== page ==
The American business executive S.S. Kresge (1867–1966) was the founder of the discount store chain that bore his name. The S.S. Kresge Company eventually spawned the Kmart chain of discount stores, adapting the discount-store model to the strip-mall merchandising so popular during the late 20th century.
S.S. Kresge did not invent the so-called five-and-dime discount department store concept, but he might be said to have perfected it. “He was not so much a format builder or inventor so much as a great experimenter,” Harvard Business School professor Nancy Koehn told Kevin Harlin in Investor's Business Daily. Kresge developed retailing features that have become characteristic of large discount stores: central purchasing in large volumes to maintain low prices, self-service with most employees concentrated in a large bank of cash registers at the front of the stores, sale prices advertised in weekly print newspaper circulars, and more. Kresge built his chain into one of the largest retailers in the United States, plowing much of his profit into the Kresge Foundation, a philanthropic organization whose efforts continue to bear fruit in the Detroit area that was home to his original stores, and beyond.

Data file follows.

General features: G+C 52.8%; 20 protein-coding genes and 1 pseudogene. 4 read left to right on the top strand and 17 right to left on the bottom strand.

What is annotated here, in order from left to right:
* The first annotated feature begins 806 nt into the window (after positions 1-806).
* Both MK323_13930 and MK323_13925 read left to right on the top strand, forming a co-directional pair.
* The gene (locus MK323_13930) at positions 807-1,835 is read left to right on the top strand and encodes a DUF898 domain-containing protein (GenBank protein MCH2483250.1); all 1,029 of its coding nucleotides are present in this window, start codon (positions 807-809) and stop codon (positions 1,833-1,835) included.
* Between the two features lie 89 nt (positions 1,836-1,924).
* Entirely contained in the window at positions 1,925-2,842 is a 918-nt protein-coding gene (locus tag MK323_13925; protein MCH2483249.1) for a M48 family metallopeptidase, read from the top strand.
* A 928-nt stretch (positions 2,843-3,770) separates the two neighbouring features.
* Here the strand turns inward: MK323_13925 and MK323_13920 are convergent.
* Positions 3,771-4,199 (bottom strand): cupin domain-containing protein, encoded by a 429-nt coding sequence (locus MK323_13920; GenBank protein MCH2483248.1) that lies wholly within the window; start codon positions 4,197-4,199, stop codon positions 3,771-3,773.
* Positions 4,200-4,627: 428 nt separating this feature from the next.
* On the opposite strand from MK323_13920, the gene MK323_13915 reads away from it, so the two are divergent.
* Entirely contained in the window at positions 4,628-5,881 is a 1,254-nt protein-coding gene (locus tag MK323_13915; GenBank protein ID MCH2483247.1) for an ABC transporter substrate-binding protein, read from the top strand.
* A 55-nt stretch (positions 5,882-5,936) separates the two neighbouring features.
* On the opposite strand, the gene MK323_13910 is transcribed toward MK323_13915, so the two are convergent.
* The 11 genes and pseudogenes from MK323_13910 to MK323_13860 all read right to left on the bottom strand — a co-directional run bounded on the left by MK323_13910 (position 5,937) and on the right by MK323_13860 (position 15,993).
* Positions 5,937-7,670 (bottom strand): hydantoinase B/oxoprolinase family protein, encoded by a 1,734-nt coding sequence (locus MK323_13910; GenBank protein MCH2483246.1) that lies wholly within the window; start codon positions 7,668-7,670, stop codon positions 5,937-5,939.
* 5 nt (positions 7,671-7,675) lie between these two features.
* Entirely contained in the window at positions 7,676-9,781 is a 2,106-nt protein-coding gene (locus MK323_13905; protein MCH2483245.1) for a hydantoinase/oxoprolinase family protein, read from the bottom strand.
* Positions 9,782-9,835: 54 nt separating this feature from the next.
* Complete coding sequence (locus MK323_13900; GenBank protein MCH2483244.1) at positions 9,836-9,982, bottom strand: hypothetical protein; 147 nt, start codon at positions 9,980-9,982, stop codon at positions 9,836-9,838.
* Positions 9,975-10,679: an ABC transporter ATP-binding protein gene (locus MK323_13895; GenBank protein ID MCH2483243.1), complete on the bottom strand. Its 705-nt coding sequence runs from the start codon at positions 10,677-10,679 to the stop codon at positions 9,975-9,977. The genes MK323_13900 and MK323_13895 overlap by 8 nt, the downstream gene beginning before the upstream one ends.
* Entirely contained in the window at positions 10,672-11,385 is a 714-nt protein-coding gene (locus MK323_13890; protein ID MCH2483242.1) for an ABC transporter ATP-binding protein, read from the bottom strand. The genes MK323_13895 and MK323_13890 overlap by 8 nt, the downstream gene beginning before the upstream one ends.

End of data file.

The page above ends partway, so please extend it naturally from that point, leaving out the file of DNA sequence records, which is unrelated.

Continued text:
Sebastian Spering Kresge, Jr., was born on July 31, 1867, in Bald Mount, Pennsylvania, the son of farmers of Swiss background. Experiencing a rural childhood typical of the time, he began to help with farm chores at age five and developed a strong work ethic. After attending local rural schools, he enrolled at a teachers' preparatory school, the Fairview Academy, in Brodheadsville, Pennsylvania. After graduation, he landed a job as a teacher at Gower's School in Monroe County, making a salary of $22 per month and supplementing that with work as a grocery store clerk in nearby Scranton. Kresge had his eye on bigger and better things, however. He reportedly told his father that he would turn over all his earnings until age 21 if the man would finance his business-school education. Sebastian Sr. agreed, and Kresge attended Eastman Business College in Poughkeepsie, New York.
Kresge's opportunity came in 1897, when his savings had reached $8,000 and he found a partner, John McCrory, who operated a small chain of five-and-dime stores. The partners soon opened new stores in Memphis and Detroit, and by putting in up to 18 hours a day at work, Kresge quickly became manager of the Detroit store and bought McCrory out. In 1900, he and his brother-in-law, Charles J. Wilson, launched the Kresge & Wilson chain, consisting of the original Detroit store plus a store in Port Huron, Michigan; the chain would soon expand to Toledo, Pittsburgh, Cleveland, Columbus, Indianapolis, and Chicago. In 1907, Kresge bought out Wilson as well and changed the company name to S.S. Kresge. In 1912 his company made a public offering of stock, achieving a market capitalization of $7 million and, after a 1916 reincorporation, $12 million. Kresge remained the company president until 1925, and he served as chairman of the board from 1913 to 1966, retiring shortly before his death.